What Does a Project Manager Do?
Learn About the Salary, Required Skills, & More
The role of a project manager is wide-ranging. A project manager assumes full responsibility for successfully initiating, designing, planning, controlling, executing, monitoring, and closing a project. These professionals work in a wide range of industries, although the U.S. Bureau of Labor Statistics classifies this type of manager as a construction position.
Approximately 403,800 project managers worked in the construction industry in 2016.
Project Manager Duties & Responsibilities
Many aspects of this role in a company are the same, regardless of the project manager's field:
- Develop the big idea: Project managers are expected to pick up an idea and turn it into an executable project plan.
- Organize the project tasks: You’ll work with your team to figure out exactly what needs to be done to bring the project to fruition.
- Assemble the team: You'll put together a team that can help bring the project idea into reality.
- Engaging stakeholders: Stakeholder engagement means working with the people affected by the project to ensure that they understand the coming changes and how the changes will affect them.
- Managing the money: Projects cost money, and a project manager must be able to put together a project budget, managing how the money is spent and controlling costs.
- Lead the team: You might be required to coach, train, mentor, and develop the people who work on the project. Leading the team involves setting up and managing collaboration on the team.
- Manage the handover: Project managers are expected to provide a clear and complete handover to the team who will manage the project going forward, or working with the output that the project team delivered.
Project Manager Salary
Pay ranges can vary significantly by industry, but construction tends to pay very well.
- Median Annual Salary: $91,370 ($43.92/hour)
- Top 10% Annual Salary: More than $159,560 ($76.71/hour)
- Bottom 10% Annual Salary: Less than $54,810 ($26.35/hour)
Source: U.S. Bureau of Labor Statistics, 2017
Education, Training, & Certification
This is one of those occupations where you'll get further with education and specific training, but the door isn't necessarily closed to you without an education and certification.
- Education: Earning at least an associate degree, or more preferably a bachelor's degree, is becoming increasingly important in the construction industry. More and more companies are placing significant importance on specialized education. Narrow your major down to one that's appropriate to your field.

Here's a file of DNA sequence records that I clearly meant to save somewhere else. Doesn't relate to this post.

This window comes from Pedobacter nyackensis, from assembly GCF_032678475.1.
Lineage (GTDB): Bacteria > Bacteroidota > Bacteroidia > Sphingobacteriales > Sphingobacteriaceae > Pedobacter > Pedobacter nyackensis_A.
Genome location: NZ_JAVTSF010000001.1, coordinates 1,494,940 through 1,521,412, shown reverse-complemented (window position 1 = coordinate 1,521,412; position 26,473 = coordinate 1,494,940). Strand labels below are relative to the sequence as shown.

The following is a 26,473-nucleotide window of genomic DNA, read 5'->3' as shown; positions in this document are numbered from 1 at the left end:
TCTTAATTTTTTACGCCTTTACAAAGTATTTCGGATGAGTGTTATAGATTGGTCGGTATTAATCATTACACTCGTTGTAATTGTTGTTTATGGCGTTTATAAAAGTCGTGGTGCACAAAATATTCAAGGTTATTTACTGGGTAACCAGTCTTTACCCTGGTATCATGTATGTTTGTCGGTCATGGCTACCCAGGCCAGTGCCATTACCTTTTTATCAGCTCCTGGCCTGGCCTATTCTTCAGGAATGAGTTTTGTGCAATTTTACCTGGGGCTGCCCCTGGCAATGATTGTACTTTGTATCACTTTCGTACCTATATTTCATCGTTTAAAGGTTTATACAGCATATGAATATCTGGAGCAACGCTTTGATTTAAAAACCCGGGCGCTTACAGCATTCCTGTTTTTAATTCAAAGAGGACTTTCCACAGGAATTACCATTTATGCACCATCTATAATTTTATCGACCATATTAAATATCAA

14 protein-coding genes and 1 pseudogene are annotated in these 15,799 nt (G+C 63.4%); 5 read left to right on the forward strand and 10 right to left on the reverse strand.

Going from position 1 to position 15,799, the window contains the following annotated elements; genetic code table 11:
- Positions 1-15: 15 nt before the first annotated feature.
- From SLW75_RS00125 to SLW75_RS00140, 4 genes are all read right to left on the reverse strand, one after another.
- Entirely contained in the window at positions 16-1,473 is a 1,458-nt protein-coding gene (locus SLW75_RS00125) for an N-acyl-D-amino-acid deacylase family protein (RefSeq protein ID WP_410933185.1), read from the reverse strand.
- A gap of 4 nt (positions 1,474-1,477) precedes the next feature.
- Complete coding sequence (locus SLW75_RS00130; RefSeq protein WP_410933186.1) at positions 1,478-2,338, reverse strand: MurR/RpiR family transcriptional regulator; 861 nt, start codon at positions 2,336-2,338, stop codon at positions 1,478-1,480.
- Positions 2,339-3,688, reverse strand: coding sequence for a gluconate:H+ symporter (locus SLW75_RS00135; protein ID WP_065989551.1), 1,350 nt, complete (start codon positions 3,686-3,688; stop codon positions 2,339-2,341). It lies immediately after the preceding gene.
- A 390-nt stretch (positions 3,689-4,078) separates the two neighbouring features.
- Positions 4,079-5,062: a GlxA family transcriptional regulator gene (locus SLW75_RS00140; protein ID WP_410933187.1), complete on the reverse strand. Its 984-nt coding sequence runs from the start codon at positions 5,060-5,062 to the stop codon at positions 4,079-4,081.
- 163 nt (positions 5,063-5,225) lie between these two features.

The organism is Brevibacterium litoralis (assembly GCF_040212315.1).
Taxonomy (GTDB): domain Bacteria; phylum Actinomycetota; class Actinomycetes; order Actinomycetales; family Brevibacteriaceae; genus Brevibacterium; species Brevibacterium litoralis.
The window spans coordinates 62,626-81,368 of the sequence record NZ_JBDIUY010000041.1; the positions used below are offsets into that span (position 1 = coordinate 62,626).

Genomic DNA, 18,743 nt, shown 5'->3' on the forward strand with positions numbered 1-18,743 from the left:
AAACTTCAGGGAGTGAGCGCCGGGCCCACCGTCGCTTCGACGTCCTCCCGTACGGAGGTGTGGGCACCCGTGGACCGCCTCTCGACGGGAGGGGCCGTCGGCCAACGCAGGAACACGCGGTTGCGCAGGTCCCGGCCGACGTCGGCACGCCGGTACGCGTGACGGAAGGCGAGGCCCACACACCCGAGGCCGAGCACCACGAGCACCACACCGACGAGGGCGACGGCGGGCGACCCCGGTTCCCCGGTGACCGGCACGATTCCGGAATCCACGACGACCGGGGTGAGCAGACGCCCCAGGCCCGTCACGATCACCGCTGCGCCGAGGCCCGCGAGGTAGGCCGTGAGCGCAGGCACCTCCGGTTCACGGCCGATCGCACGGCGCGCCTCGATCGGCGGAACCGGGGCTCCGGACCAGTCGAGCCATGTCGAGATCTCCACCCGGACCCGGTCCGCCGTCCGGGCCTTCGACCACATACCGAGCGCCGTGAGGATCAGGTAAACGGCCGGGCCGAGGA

- Experience: Some level of experience in the field where you want to work as a project manager can also be important. Many project managers begin their careers as assistants and work their way up.
- Certification: Not all industries require certification, and not all even have certification standards. Look into the Construction Management Association of America (CMAA) if you're considering construction. The CMAA certifies workers with experience after they pass an exam. The American Institute of Constructors also offers a certification program.
Project Manager Skills & Competencies
A project manager is by defiintion a leader, and some core leadership skills can be beneficial, not only in landing a job but in producing exceptional work.
- Leadership skills: You’ll be in charge of numerous people who fulfill various roles on your project team. Successfully leading a team means negotiating the challenges of disagreements and conflict, and being on top of communications at all times. You'll need to motivate your team to do a great job.
- An ability to think ahead: A project is a living thing, ever evolving on its way toward completion. It can be as important to plan for what might happen later as it is to manage what's happening now.
- Money management skills: This can begin with a simple aptitude for math, but understanding how to finance a large endeavor from salaries to supplies to unexpected cash emergencies can be critical.
- Writing skills: A project must be documented from start to finish, in clear, concise language.
Where there are projects, there will be jobs, and where there are industries, there will be projects. The U.S. Bureau of Labor Statistics (BLS) estimates that employment of construction project managers is likely to grow by 11 percent from 2016 through 2026. Those with bachelor's degrees will be more in demand for this position.
Construction careers can be heavily dependent on the economy, but the BLS expects that the retirement of existing workers will keep occupation opportunities in this sector relatively steady.
Project managers tend to be office-bound, even in the construction industry—and even though that office may be a trailer at a construction site. But they tend to be hands-on across industries, usually found where the action is at critical points of progress. Travel may be required.
This is almost invariably a full-time position, but meeting deadlines and emergencies along the way can require overtime, sometimes unexpectedly. About one-third of project managers in the construction industry work more than 40 hours a week.
Comparing Similar Jobs
Some similar careers might provide related experience.
Source: U.S. Bureau of Labor Statistics